From Jan Andriessen – henQ (@JanAndrssn)

In a recent article in NRC Handelsblad (i.e. a Dutch daily evening newspaper) some of the outstanding attributes of Netflix’s people management are outlined. Many of these attributes reflect practices that I think should be the aim of any startup that aspires to have a lasting international impact. Below I listed some people management best practices based on the rules for success I induced from Netflix’s culture as well as henQ’s portfolio:

Every employee should be KPI responsible
Your organization is all about achieving your mission. You achieve your mission by breaking it up in sufficiently small chunks such that you can steer your organization in the short-term with full focus. These small chunks are your KPI’s. Every single person in the organization should be responsible for one or more little chunks (KPI’s), and they should understand how these contribute to your firm achieving its mission.

Don’t be tempted to tell people what to do, rather make them responsible for their own KPI and continuously coach them on how to more efficiently reach it. Don’t punish people or freak out about relative underperformance in the short-term. Rather show them you are there to help with finding alternate means to achieving their KPI.

If you set the right KPI’s and evaluate and coach people on them consistently, you will have an immediate boost in company performance. Even better: you won’t need any regular office hours, vacation policy, or any other corporate nightmares.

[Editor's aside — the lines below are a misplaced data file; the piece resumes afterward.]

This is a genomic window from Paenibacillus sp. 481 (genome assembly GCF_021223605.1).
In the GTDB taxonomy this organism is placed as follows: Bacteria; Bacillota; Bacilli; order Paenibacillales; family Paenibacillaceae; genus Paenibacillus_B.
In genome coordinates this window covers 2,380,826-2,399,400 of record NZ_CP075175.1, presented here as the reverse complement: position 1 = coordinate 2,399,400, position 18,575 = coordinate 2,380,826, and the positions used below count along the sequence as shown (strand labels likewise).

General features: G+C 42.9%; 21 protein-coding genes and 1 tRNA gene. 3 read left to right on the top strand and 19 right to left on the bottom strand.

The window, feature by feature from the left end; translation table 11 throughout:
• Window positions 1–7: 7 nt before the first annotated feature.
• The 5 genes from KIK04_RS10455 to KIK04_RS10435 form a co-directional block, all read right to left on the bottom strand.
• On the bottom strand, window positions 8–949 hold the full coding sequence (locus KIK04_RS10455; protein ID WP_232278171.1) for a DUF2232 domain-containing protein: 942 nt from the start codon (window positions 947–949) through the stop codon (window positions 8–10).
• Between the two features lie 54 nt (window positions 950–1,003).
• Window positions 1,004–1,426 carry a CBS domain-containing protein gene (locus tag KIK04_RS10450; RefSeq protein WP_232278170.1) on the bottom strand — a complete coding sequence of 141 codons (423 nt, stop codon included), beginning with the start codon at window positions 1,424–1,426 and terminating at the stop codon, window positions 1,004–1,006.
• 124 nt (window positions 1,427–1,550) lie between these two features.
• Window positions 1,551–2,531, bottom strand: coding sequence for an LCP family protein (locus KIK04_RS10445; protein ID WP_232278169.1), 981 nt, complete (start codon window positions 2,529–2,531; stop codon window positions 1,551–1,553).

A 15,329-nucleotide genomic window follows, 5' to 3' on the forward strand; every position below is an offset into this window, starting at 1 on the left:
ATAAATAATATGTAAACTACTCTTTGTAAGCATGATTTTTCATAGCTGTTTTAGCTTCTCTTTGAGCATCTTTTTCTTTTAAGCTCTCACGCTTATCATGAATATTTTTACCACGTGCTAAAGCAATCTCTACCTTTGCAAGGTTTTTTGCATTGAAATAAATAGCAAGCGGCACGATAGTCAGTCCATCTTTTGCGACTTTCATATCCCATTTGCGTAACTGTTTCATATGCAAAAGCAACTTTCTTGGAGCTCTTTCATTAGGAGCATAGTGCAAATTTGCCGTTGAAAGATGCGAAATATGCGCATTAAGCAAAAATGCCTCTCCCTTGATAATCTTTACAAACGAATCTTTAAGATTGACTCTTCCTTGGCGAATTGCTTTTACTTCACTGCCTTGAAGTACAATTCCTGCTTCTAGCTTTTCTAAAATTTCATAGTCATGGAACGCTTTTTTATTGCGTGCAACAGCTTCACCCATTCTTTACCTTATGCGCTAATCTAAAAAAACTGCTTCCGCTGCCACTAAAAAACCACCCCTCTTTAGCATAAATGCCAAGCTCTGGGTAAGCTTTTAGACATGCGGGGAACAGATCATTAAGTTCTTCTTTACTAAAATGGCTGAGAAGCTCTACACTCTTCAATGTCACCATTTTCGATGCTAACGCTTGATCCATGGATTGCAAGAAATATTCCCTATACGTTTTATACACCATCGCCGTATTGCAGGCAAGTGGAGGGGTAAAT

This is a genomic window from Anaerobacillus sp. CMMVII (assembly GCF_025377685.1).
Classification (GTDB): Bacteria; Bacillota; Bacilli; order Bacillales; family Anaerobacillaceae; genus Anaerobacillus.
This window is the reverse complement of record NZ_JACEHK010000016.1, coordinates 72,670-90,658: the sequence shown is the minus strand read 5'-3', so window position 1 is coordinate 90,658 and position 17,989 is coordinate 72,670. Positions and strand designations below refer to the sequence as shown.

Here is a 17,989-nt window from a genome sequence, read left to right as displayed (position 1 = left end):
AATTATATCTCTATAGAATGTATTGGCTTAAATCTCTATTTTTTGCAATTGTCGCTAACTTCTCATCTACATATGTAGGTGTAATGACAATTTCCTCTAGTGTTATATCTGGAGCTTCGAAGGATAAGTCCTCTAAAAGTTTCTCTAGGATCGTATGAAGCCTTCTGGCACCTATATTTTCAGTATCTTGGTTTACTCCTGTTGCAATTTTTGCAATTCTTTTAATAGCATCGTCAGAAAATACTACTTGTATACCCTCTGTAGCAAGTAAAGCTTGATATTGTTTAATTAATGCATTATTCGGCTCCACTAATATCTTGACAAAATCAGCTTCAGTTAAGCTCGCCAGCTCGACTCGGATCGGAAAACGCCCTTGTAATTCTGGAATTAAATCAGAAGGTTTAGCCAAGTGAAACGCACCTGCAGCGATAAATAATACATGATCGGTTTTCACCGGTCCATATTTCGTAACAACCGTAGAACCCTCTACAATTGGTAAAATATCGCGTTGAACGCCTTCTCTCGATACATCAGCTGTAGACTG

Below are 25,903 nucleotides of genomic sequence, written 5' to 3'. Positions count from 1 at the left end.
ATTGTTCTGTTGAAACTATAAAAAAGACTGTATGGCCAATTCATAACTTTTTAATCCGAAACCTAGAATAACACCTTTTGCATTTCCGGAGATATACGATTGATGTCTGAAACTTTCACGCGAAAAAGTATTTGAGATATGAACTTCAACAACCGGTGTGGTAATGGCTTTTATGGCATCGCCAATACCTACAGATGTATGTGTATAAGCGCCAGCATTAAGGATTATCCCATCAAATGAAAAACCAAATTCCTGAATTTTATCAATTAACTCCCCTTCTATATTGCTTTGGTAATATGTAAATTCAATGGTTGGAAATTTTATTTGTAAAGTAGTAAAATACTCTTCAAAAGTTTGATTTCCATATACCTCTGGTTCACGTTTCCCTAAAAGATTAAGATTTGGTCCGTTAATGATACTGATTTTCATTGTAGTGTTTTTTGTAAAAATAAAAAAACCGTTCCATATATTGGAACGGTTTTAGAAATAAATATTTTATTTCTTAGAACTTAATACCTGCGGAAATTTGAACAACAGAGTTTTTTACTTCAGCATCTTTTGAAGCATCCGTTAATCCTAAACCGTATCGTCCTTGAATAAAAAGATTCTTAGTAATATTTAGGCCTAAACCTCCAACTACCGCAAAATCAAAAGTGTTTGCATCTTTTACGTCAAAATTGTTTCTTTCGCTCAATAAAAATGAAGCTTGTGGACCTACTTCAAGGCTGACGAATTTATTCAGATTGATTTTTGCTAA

Reward performance and fire if necessary
Don’t be afraid to explicitly reward good performance and fire people who are consistently not delivering on the KPI(s) for which they are responsible. It is important to do both and both are equally difficult to do.

The best people will get demotivated when the difference is immaterial between how they are being treated versus people who don’t deliver. Top performers will lose motivation when they do everything right but there are too few positive rewards (e.g. higher pay, training opportunities, more responsibility, praise, etc.). Their performance will drop and eventually they will leave for a place where their skills are properly rewarded. On the other hand, when good people’s performance is rewarded but there is no consequence to underperformance, the feeling of being dragged down by the poor performers will have the same destructive effect.

It is also unfair towards a poor performer to keep him or her on. This person is likely to be happier and better performing in a different environment. By letting him or her go you give this person the chance to discover where he or she could be happy and a top performer. It is the toughest but best way of helping someone figure out who they are and what they do best.

Delegate or die
Delegate as much as you can realistically delegate. Even if you are better than everyone else at every aspect of running the organization, you still need to delegate to the max. If you don’t, you will inherently stay the equivalent of being self-employed without personnel. To be clear: that is not an organization with substantial international impact.

The best way to delegate: spend a lot of time on setting the right processes that will enable you to hire and retain the best people (e.g. KPI and reward systems). If you don’t set the basis from the very beginning, when hiring your first few employees, then five years down the line – when you will hire your 1000th employee – your organization will be a total mess. As with software architecture, you cannot allow for any technical debt.

Concluding, to follow the above best practices requires a lot of discipline and sacrifice. It is absolutely fine if you don’t want to abide by a policy as strict and challenging, but then you shouldn’t expect any outsized successes. Most companies that make it end up being an SME and that is fine. However, if you are working on setting up an organization like the above then please reach out. I would love to contribute, learn from you and have a lot of faith in your organization performing well. I would be delighted to somehow be a part of it!